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Chem Chip developing a process that automatically refills alcohol-based sanitizers

In this period when hand sanitizing is top of mind for many people, one of the participants in the inaugural Spark Innovation Center at the University of Tennessee Research Park (UTRP) is developing a process that can, among other important applications, automatically refill alcohol-based sanitizers as needed with ethanol made from air.

That’s just one of the cutting-edge possibilities for a technology that New Orleans-based Reactwell, LLC licensed in 2018 from Oak Ridge National Laboratory (ORNL). More recently, the company secured a $1.5 million grant from the U.S. Department of Energy with ORNL to fund additional Cooperative Research & Development (CRADA) work on the conversion of carbon dioxide and water, sourced from atmospheric carbon dioxide and water vapor, into ethanol in a single step process

In the future, Brandon Iglesias, Founder and Chief Technology Officer (CTO) at Reactwell, sees opportunities to produce breakthrough applications to combat some of the greatest challenges facing the planet such as climate change through new renewable energy options.

“It’s nanotechnology-enabled material science,” he says. Chem Chip, one of several companies spun-out from Reactwell, just secured lab space with the Spark Innovation Center in UT, Knoxville’s Joint Institute for Advanced Materials (JIAM) where it will further develop the “chemistry on a chip” technology that provides the spinout’s name, Chem Chip for short.

“We were looking for lab space within close proximity to a national laboratory with nanoscience capacity, and JIAM was the most attractive option,” he said of the decision to locate Chem Chip in Knoxville, while his overall base of operations remains in New Orleans.

Another Reactwell spinout – Safety Spot Inc.– will actually distribute the first product named the Endless SanitizerTM. Drawing on the technology licensed from ORNL and a second patent Reactwell’s CTO and Chief Scientific Officer developed, the Endless SanitizerTM utilizes an electronic instrument called a potentiostat to direct automatic production of sanitizing liquid when the supply drops to a certain level. To do so, a stack of Chem ChipsTM contained within the Endless SanitizerTM converts carbon dioxide and water into ethanol through a process that uses copper and Carbon Nanospikes™, contained with a Chem Chip, in a single-step reaction that is powered by electricity.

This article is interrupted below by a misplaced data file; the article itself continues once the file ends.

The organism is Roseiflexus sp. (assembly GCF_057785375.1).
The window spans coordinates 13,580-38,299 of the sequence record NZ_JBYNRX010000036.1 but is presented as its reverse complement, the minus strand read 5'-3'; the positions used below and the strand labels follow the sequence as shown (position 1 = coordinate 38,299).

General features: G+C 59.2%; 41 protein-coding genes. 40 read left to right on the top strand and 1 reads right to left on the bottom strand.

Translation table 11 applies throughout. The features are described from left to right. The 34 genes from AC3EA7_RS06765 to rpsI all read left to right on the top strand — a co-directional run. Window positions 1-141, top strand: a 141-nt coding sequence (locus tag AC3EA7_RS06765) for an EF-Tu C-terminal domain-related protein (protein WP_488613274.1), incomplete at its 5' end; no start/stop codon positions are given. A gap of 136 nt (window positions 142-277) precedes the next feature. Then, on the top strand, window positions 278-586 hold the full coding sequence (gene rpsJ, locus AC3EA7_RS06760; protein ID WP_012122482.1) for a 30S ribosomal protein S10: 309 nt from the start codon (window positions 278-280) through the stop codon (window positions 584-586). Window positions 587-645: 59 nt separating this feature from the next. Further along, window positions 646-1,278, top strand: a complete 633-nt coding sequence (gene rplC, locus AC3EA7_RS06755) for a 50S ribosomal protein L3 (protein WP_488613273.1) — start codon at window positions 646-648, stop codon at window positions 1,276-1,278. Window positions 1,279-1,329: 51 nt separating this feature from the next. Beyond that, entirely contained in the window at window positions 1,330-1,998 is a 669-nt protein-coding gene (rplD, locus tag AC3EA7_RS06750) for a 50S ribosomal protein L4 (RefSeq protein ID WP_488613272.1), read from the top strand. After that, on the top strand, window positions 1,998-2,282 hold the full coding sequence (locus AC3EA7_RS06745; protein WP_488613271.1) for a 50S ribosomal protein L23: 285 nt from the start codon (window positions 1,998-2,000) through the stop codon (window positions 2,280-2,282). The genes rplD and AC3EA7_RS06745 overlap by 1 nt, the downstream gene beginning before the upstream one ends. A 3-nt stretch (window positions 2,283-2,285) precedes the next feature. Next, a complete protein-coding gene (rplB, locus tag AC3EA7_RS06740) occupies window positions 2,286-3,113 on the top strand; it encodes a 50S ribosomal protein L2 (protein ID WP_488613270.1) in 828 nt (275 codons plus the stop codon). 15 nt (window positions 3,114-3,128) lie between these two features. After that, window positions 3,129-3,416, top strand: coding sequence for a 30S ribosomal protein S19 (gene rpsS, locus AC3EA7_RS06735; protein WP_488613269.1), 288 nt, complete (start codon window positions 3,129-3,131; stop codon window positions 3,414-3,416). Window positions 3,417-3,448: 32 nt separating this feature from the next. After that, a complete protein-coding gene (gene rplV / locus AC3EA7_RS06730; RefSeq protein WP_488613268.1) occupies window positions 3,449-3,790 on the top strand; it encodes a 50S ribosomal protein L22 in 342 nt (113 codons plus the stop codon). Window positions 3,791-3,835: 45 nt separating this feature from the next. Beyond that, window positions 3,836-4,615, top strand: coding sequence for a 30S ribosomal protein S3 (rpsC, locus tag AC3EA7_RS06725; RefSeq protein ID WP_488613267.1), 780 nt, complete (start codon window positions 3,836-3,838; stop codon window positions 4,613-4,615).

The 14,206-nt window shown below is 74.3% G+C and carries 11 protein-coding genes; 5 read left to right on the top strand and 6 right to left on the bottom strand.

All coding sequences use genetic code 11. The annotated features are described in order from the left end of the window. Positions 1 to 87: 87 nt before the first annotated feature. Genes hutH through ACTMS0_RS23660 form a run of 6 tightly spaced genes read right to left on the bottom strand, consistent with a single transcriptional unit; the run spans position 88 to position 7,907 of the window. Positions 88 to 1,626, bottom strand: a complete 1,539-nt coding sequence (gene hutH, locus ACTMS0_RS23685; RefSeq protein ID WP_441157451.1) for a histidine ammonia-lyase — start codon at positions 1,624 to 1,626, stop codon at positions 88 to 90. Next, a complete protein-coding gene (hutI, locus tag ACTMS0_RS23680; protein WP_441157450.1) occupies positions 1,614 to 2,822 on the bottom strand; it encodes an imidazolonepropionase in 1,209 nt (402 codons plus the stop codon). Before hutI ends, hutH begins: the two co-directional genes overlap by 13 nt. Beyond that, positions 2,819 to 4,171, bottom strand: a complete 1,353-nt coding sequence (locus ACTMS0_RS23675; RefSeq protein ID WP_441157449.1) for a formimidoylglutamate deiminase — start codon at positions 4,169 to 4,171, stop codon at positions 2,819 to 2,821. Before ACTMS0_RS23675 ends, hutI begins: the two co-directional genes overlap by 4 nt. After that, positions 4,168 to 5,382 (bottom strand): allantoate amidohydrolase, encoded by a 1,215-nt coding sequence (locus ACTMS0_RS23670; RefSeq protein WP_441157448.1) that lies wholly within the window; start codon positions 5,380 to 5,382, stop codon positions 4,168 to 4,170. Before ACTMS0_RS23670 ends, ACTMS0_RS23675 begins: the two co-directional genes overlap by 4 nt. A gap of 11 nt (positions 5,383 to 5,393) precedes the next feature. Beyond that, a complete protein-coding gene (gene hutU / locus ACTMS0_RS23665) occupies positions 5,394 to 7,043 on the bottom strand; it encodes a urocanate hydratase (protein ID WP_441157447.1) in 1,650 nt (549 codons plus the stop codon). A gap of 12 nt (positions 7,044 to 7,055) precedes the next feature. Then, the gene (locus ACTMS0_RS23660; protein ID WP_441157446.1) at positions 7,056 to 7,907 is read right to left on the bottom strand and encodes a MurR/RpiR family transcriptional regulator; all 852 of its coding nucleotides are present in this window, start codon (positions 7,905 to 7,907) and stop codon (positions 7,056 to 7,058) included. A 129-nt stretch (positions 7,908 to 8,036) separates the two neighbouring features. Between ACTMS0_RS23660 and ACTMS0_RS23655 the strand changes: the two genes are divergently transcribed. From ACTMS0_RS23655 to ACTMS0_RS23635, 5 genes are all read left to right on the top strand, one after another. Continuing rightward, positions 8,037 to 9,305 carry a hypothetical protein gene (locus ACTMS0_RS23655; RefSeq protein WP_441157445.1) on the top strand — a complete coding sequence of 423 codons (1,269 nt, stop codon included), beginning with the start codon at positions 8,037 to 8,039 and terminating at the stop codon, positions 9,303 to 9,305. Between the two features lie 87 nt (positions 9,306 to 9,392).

“We grow the Carbon Nanospikes™, then add copper nanoparticles to make the catalyst produce ethanol molecules,” Iglesias adds. How much copper is added determines the final product – hand sanitizer, methane, hydrogen or something else.

Sound complicated? It is, as it requires new industry supply chains to be built out, synthesis and assembly methods to reduce costs and streamline bill of materials costs and parts availability. Iglesias explains that a traditional potentiostat can cost about $15,000. “It’s a huge capital hurdle to run an electrochemical reactor at a commercial scale, given current supply chains,” he explains.

Working with sponsored Chemical Engineering as well as Engineering and Physics student teams at Tulane University, Iglesias believes Reactwell can develop a new, definite purpose potentiostat product line that addresses specific electrochemical reactor operating conditions, while not competing against existing market offerings by established research grade potentiostat manufacturers. He believes the company can also drop the cost of a potentiostat under $500, making the Endless SanitizerTM cost effective with its convenience, reduced labor costs, and additional health and safety high availability values.

The Louisiana native started inventing about a decade ago while in graduate school at Tulane and won a business plan competition during those years. His work experience before launching Reactwell in 2011 included working as a Process Engineer, Laboratory Manager and Economics and Planning Finished Fuels Blender in the oil and gas industry.

Environmental sustainability is one of Iglesias’ core values as evidenced by his volunteering and work from 2013-17 with the Los Angeles Cleantech Incubator in scoping and activating an Advanced Prototyping Center focused on clean technologies. That effort benefitted the City of Los Angeles; Los Angeles Department of Water & Power, the nation’s largest municipally-owned utility, serving more than four million residents; and regional communities by providing a cost effective, cleantech and sustainable solutions site to convert ideas into prototypes for commercialization

As far as now spending time in Knoxville, he says, “I like it a lot. The Volunteer State resonates with me.”

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